'The first time I saw you I think you are a Chinese. The feeling is homey.'
'The first time I saw you I think you are a Chinese. The feeling is homey.' Image ©

Annie Ly

What has it been like at school? How have the pupils responded to you?

The school where I'm working is really international, and the pupils learn Spanish, French, Italian and Japanese as well as English. Despite this, they are used to the idea of a foreign language teacher looking foreign and expected me to be blonde, with blue eyes. The first time I spoke in class they were really surprised, but very quickly I was accepted as an English speaker, probably because of my very British accent.

In my experience, Chinese people are quite affectionate with each other – girls hold hands and boys often play-fight in the corridor. In one of my first lessons, where I was observing another teacher, one girl slipped me a note that said, ‘Annie, like my older sister. Good luck in Tianjin.’ The children at school instantly felt comfortable with me, as they feel like that I am one of them, so it’s been really easy to engage with them. I have found that the pupils often lack confidence when speaking out loud, and fear that their accent might be too strong, but because many of them see me like a big sister, they were less nervous than they might have been if I didn't look Chinese.

Styles of teaching in the UK and China can differ quite dramatically. How do you approach teaching, and how have the Chinese teachers at your school responded to this?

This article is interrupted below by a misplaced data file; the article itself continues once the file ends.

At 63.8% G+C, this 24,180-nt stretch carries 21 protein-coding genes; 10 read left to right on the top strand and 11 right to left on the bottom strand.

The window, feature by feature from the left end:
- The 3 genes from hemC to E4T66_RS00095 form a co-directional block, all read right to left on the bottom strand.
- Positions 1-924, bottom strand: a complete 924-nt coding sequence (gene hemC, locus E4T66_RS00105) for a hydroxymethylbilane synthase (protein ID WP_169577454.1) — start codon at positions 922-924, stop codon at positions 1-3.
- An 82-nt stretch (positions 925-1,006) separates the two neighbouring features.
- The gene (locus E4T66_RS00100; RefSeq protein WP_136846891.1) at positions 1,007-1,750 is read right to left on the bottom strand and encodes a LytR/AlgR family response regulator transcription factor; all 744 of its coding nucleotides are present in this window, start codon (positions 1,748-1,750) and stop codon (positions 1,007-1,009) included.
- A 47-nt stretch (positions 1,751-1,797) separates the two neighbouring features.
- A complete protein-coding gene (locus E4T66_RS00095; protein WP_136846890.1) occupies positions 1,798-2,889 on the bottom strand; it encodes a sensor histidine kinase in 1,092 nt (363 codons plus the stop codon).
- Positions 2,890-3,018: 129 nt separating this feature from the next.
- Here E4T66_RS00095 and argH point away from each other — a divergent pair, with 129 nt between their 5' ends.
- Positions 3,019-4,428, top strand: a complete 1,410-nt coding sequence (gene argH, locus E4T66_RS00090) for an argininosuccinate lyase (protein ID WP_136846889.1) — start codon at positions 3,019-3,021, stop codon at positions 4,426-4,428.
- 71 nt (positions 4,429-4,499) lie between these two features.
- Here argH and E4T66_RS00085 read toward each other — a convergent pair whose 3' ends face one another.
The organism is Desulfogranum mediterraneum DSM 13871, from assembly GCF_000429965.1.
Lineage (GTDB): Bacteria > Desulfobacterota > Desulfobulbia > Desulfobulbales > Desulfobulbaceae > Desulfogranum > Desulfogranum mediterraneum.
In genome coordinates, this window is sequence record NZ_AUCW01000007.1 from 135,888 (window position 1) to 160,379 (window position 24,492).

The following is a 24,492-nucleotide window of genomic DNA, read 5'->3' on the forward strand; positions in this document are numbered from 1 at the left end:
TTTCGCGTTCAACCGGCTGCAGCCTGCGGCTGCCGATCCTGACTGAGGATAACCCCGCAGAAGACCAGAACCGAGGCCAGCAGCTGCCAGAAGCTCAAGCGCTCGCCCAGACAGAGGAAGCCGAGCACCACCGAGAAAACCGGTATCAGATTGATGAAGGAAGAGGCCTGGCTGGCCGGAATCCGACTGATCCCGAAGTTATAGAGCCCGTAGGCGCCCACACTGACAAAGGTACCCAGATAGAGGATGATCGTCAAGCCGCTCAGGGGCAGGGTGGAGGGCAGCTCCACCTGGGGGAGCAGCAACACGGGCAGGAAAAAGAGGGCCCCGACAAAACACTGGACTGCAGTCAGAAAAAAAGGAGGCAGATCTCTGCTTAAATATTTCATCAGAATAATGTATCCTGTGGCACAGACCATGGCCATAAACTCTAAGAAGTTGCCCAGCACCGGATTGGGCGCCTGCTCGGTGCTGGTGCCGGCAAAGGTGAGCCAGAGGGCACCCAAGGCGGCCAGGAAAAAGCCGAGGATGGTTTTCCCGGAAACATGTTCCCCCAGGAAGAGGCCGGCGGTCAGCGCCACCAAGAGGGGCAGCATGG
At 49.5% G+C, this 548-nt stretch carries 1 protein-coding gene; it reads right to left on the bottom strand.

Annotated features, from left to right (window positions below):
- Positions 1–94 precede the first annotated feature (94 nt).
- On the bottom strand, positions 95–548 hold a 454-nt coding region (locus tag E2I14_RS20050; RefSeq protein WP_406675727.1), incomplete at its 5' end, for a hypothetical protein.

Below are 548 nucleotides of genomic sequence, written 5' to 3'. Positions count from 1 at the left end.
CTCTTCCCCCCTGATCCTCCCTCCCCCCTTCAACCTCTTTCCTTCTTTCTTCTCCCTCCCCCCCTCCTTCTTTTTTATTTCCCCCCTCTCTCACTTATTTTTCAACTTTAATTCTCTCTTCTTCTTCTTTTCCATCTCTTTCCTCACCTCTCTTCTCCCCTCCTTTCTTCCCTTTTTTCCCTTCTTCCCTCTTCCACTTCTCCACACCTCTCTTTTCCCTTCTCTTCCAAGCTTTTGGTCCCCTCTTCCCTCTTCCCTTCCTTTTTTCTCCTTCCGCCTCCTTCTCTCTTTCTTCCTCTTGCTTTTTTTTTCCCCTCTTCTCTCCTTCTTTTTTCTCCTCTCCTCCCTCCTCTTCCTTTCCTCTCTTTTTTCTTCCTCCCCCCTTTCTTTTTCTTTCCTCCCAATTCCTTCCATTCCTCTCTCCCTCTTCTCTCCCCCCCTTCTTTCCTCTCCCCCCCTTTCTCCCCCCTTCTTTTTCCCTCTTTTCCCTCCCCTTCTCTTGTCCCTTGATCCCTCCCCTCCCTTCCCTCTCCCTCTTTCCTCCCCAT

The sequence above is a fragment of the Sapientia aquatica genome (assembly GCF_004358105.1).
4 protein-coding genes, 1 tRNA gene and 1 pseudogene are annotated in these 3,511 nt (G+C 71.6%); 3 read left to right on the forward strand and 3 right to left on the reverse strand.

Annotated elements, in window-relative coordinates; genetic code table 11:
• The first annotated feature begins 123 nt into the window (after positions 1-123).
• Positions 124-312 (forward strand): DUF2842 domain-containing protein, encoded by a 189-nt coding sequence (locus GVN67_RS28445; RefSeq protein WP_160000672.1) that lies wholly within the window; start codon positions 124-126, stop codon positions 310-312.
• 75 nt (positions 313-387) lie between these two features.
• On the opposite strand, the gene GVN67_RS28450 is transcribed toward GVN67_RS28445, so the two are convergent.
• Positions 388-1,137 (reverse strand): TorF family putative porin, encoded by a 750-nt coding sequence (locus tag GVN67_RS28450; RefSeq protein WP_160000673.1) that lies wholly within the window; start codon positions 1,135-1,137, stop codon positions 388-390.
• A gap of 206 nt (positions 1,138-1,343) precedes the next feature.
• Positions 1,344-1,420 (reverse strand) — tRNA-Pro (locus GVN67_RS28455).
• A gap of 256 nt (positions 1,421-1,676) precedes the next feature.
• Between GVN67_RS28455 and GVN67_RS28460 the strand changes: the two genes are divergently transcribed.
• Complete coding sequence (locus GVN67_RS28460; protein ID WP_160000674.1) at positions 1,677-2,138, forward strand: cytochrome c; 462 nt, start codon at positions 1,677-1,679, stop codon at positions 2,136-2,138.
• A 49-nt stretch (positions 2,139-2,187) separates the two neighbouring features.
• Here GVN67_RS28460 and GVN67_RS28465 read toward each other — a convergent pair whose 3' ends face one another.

I try my best to make my lessons quite interactive. Many of the teachers have been very complimentary and given me positive feedback about my lessons. Recently, some other teachers have also been asking to observe some of my lessons for new ideas, or at least to see what it’s like, and how pupils react to such active lessons.

One of my favourite things to teach is idioms. Chinese people tend to understand things in a very literal way, and I’ve found that if you talk about ‘letting the cat out of the bag’, pupils might actually think that you have a cat in your bag – I really enjoy explaining to them what it actually means. Animal idioms are possibly the best, as there are so many of them in English, and the pupils love them. In a recent lesson, I introduced the pupils to the topic by getting them into teams to act out different animals. Then, when they had guessed them right (or given up and been told the answer), they acted out the whole idiom – they like using new vocabulary that they have learnt. ‘Ants in your pants’ was possibly the funniest one, as it was the most difficult to act out. The pupils were not allowed to make any noise, and as they were human-sized, it was hard to convey that they were supposed to be tiny, so hilarious actions followed. It took a while for most of them to get it, but when they did, it was like a eureka moment – everyone was buzzing.

Apply to become an English language assistant.

You can also read Annie's blog.